All companies and self employed businesses including dormant non trading companies have a legal requirement to keep a set of annual financial accounts for tax purposes. There are rules governing the accounting year end date at which the set of accounts is made up which have advantages and disadvantages to the business.
When a private limited company is incorporated companies house advise the company of the accounting reference date and a set of financial accounts are required to be made up and submitted from the day of incorporation to this accounting reference date. The accounting reference date is set by companies house as the last day of the month 12 months after the date of incorporation.
For example a company registered on 7 January would have an accounting reference date of 31 January the following year. Financial accounts are required for the period from 7 January one year to the 31 January the following year.
The financial accounting period for a limited company which has been trading in previous years starts on the day after the accounting reference date and continues until the next accounting reference date. In the example above the final accounts including profit and loss account, balance sheet and notes to the accounts including audit report where required would be prepared from 1 February until 31 January.
The accounting reference date can be changed by a limited company by sending to companies house form 225. There is a time limit on when the form can be submitted which in any financial year is the day before the accounts are due for delivery to companies house.
There are a number of reasons why the directors of a limited company might wish to change its financial year end although in the vast majority of cases the financial year is not changed.
Common reasons for changing the financial year end date would be to bring the year end date into line with other business interests such as an associated company. Seasonal and trading factors may make one month end more appropriate or the company might wish more time to prepare a particular set of final accounts although it can be a problem if the date is changed more than once in a 5 year period.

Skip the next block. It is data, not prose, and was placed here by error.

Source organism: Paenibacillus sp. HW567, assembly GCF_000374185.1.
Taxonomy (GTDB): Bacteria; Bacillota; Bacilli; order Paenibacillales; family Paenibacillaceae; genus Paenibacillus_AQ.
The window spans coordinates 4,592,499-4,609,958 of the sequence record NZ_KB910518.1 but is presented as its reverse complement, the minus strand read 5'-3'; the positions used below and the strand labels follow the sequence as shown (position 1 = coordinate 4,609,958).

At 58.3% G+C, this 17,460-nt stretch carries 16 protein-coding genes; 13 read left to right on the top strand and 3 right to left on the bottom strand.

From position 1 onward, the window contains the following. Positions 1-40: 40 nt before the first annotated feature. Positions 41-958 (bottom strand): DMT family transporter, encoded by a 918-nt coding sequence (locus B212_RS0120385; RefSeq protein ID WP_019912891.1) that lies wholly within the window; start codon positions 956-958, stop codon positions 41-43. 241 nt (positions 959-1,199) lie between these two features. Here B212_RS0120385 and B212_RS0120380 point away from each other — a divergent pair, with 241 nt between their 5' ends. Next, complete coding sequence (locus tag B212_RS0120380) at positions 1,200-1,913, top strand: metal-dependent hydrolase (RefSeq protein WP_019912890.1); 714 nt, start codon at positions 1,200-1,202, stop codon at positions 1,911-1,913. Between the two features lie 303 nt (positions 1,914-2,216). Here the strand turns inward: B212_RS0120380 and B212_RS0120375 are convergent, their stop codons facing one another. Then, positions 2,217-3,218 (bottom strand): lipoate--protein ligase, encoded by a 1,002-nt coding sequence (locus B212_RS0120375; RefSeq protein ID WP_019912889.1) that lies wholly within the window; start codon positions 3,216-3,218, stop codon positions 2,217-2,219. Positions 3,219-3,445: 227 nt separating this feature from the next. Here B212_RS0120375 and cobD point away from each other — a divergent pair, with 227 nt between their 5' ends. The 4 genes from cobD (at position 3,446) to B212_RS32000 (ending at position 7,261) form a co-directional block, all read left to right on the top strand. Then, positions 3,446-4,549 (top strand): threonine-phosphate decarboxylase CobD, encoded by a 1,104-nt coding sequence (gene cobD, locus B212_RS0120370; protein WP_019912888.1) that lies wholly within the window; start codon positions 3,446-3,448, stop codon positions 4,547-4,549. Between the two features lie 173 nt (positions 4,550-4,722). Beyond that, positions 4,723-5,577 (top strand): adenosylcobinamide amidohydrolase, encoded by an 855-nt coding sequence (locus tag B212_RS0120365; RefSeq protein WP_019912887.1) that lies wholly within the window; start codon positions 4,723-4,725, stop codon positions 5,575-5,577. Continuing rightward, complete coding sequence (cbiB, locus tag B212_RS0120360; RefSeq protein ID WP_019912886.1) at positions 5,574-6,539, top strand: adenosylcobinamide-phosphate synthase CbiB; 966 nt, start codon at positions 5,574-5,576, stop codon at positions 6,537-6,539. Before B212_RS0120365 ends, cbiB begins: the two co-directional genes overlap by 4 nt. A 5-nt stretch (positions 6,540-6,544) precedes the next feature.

A significant reason for changing the financial year end of a limited company would be to bring the company financial accounting period into line with the tax year as tax rules change from year to year and accounting and tax alignment simplifies the tax calculation as only one years tax rules would apply instead of two tax years rules when the tax year end is straddled.
For limited companies in the UK the practise in recent years has been for tax rules and capital tax allowances changes to be announced in the budget each year which is the third week of March and the tax rules to be applied from the 1 April the following year. An accounting year in line with the tax year end would then be 1 April to 31 March each year.
A new private company filing its first set of annual accounts must do so within 22 months of incorporation. In subsequent years the financial accounts need to be submitted to companies house within 10 months of the company accounting reference date. Companies house normally send a reminder of when the accounts need to be filed 6 to 8 weeks prior to the deadline date.
Companies house automatically impose an escalating scale of civil penalties on private companies for the late filing of the annual accounts as follows
Up to 3 months late the penalty fine is 100 pounds
Over 3 months and up to 6 months the penalty fine is 250 pounds
Over 6 months and up to 12 months the penalty fine is 500 pounds
Over 12 months the penalty fine is 1000 pounds
The accounting documents to be sent to companies house which are required to be prepared in a specific format and in addition to stating the registered office of the company and the company registration number for identification purposes must also send
Profit and loss account or income and expenditure account for a non profit organisation.
Balance sheet signed and dated by a company director stating the company asset and liabilities balances.
Directors report signed by a director or company secretary describing the companies activities and also including for companies not classified as small and exempt a business review of future performance.
Auditors report signed by the auditor unless the company is exempt from audit under the small companies exemption rules.
When a small private company submits abbreviated accounts and takes advantage of the exemptions then the accounts must also contain the statutory statements as notes to the accounts advising the basis and exemptions under which the annual accounts have been prepared.